Good form is a serious topic, so serious that lifters often become narrow-minded about it and limit their growth. No wonder members of the "form police" aren't often splitting the sleeves of their uniforms. But ask any big bodybuilder about the specific and strategic exercises he uses and you'll find out that the biggest are often rule breakers, using incomplete ranges of motion and questionable tempos.
If you've been doing this weight training thing for a while and you're experienced in the game, then pay close attention. If you haven't, move on. The truth is, advanced lifters are already aware of the fact that there's no single "blanket cue" for any given exercise – it all depends on the lifter's body and anthropometry. Think about the correct stance for squatting. (In a nutshell, there isn't one). Similarly, advanced lifters who are going after size and muscular development would benefit from thinking outside the box and taking a page out of the bodybuilders' books. What may be called "cheating" in the world of the pocket-protectin' technique sticklers can be a much needed hack to get the direct isolation you need to grow.
As a disclaimer, I'm not saying to substitute your actual back workouts with those in which you practice bad form. And for God's sake, if you're having difficulties getting your back to work properly on a regular day, then you're probably not advanced enough to derive value from these methods.
We've all heard that the shoulders need to be retracted first in order to engage the back during pulling exercises. That's a common and needed cue – for back training. Failure to draw the shoulders back means most of the weight will be lifted by the arms and the back won't be sufficiently trained. Well, guess what? Your back is sufficiently trained, so why not take advantage of that very same load forfeit by throwing in some arm-dominant pulls to hit the biceps from varying angles?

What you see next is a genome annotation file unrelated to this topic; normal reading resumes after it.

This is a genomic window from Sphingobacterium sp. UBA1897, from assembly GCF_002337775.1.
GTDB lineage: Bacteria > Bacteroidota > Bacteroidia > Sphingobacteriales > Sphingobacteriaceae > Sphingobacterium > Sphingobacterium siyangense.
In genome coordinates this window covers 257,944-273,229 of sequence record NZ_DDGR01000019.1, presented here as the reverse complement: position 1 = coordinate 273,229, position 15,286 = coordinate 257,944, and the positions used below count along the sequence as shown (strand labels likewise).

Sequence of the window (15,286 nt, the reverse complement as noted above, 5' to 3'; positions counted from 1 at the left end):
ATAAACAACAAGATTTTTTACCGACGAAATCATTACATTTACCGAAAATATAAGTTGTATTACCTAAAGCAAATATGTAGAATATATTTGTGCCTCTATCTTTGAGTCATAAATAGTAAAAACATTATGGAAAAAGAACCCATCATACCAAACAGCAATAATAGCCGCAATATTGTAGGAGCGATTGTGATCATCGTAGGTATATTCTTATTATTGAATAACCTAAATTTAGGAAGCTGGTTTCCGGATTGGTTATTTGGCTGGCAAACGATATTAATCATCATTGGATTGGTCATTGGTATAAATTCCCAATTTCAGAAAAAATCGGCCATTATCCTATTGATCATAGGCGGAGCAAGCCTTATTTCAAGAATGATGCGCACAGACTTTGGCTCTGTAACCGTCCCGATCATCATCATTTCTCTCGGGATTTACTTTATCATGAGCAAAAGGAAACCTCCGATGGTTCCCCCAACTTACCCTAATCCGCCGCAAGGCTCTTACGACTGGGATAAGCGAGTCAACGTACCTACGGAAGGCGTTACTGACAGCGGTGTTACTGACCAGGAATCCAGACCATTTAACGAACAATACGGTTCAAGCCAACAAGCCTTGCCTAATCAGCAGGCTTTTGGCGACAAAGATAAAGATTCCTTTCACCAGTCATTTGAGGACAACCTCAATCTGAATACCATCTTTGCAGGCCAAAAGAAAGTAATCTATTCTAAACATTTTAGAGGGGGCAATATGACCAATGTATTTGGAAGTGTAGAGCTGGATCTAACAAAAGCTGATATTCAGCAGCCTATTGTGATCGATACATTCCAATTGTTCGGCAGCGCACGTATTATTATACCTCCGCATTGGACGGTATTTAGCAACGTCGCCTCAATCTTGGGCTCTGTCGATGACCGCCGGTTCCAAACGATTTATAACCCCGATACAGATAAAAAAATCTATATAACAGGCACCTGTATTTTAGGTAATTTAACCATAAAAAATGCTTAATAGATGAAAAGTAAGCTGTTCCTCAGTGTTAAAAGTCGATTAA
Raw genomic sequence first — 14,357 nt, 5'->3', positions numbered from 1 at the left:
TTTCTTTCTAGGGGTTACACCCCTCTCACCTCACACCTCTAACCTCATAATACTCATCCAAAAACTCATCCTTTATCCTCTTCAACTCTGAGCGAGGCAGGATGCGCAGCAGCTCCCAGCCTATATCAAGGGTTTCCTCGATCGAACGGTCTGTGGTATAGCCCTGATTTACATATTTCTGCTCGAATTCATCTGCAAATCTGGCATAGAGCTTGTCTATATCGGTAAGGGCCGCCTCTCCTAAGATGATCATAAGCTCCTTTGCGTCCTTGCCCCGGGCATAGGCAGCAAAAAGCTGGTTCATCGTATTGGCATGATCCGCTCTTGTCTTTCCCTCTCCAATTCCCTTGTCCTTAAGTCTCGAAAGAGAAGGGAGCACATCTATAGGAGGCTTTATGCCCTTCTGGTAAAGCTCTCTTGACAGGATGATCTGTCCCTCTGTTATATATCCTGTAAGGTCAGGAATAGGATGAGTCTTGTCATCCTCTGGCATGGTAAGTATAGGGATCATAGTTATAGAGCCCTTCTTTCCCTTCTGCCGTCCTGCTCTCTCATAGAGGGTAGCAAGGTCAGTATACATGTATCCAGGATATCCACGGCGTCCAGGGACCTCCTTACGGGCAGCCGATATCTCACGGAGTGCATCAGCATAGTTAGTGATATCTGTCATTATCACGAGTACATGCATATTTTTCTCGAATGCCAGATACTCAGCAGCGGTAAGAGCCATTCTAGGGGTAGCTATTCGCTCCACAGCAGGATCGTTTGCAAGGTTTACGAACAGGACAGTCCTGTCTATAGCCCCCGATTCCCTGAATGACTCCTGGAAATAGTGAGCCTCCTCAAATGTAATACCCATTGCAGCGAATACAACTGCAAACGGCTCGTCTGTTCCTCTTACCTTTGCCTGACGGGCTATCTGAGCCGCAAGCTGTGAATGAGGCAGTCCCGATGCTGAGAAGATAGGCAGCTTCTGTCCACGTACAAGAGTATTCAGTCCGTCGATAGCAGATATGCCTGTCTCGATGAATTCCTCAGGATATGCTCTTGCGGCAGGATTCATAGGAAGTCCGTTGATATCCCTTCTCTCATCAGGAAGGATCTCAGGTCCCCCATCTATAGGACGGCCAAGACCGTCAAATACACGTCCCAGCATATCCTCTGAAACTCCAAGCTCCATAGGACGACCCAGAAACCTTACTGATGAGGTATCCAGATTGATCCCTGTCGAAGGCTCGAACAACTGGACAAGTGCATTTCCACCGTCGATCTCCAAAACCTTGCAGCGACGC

Chin ups: Don't set your shoulders before pulling yourself over the bar. Just pull with your arms! What you give up in lat activation has to be compensated for by biceps work. Plus, pulling from overhead will stimulate the brachialis muscle to assist you in making the "peak" more prominent.
Seated Rows: Using the same tactic with rows will make the forearm muscles like the brachioradialis get stimulated from the neutral grip we use with the V-grip attachment. Pulling higher up on the torso also creates a tighter angle at the elbow, meaning more arm involvement.
As an experienced lifter who's done it all, the numerous variations of dumbbell and barbell curls won't always do the trick. Take your back out of the picture and add these moves into your arm day and you'll be busting out seams.
Ah, the deadlift. One wrong move and you could be sipping your meals out of a straw for the rest of your days. Okay, probably not, but good technique is always emphasized, and good technique requires that the correct muscles have control over the pelvis at the correct time.